I have two young children in school. So when 10 inches of snow started to wallop the Boston area on Thursday, I could have gone searching for information on how the weather would affect our family, like many people probably did. Instead, the school information found me.
My wife and I received a total of 11 messages from the school department explaining that school would dismiss students two hours early. I received three messages: an e-mail generated by The NTI Group to everyone who previously registered their e-mail with the school; plus voicemail messages from the school superintendent to both my work and personal mobile phones.
My wife logged eight more messages: a copy of the e-mail I received; two mobile phone messages (one for each child); a voicemail on our home landline; calls from the “room parent” for each of the kids’ classes; and a personal call from a teacher to home. Plus, the school office called our house to verify that the kids’ transportation plans weren’t going to change.
I don’t recall this happening in past winters. It’s true, we’ve graduated. Now we can check the web instead of waking up early so we can listen to an alphabetized reading of school cancellations on snowy days, or watch the same list crawling on a local TV broadcast. But yesterday’s level of communication was in another league; it was inescapable.
So at the office today, I did an informal poll of coworkers to see whether my experience was unusual on a day when schools across the area were dismissing kids early. The bottom line: it was not.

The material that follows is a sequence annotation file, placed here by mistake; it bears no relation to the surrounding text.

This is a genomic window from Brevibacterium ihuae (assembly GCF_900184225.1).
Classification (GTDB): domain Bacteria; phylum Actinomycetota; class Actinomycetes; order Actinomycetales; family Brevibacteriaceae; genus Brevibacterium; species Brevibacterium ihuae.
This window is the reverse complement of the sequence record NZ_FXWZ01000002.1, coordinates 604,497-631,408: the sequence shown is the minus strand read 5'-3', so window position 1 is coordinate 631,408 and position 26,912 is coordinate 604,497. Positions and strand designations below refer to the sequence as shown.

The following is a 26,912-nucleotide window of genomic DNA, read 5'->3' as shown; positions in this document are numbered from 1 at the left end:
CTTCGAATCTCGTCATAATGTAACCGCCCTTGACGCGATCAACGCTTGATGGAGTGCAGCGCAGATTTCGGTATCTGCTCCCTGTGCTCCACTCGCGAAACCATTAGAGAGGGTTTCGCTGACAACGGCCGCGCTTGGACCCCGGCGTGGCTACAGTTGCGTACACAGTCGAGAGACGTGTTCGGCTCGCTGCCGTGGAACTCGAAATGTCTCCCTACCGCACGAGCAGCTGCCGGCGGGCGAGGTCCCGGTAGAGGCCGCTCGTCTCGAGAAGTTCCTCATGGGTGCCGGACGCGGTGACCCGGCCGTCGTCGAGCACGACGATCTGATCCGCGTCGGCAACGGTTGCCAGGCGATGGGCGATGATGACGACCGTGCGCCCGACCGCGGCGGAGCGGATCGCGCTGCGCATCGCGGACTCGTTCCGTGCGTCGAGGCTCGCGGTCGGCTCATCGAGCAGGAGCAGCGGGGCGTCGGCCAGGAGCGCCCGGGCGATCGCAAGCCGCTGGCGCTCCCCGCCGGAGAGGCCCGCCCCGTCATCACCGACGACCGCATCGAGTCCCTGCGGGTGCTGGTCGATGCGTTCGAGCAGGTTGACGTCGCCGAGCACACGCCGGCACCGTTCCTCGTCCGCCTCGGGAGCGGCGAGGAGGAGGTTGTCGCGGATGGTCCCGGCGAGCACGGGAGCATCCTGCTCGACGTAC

Coworkers reported getting information via:
1. Personal calls to home
2. Calls to work
2. Automated voicemails from school superintendents
3. Combinations of 1 and 2 and 3.
4. Text messages to mobile handsets from a local TV station.
5. Automated voicemail, plus instructions for subscribing to automated text messages.
6. Web site notices
7. Automated voicemail that included note about pending traffic jams (they were legion around here yesterday).
There was more. One person reported receiving an automated voicemail at her home, but since she has no children in school, she figures it was meant for the previous owner of that telephone number. Another reported a similar experience, where the automated message was clearly intended for someone else. (Those database updates are difficult, aren’t they?)
And in some communities, there may have been a subtle form of age discrimination going on: three parents of high school students reported not receiving any communication from the school; instead their kids called or texted them the news about school getting out early.
Finally, one colleague noted that school officials or community authorities could easily tailor these alerts for other situations: emergencies, natural disasters, and more. I knew that, of course, having watched the recent news about authorities using a “211 service” to alert residents during the wildfires in San Diego County, among other events.
But it’s worth repeating: receiving news you can use without having to go looking for it is a good thing.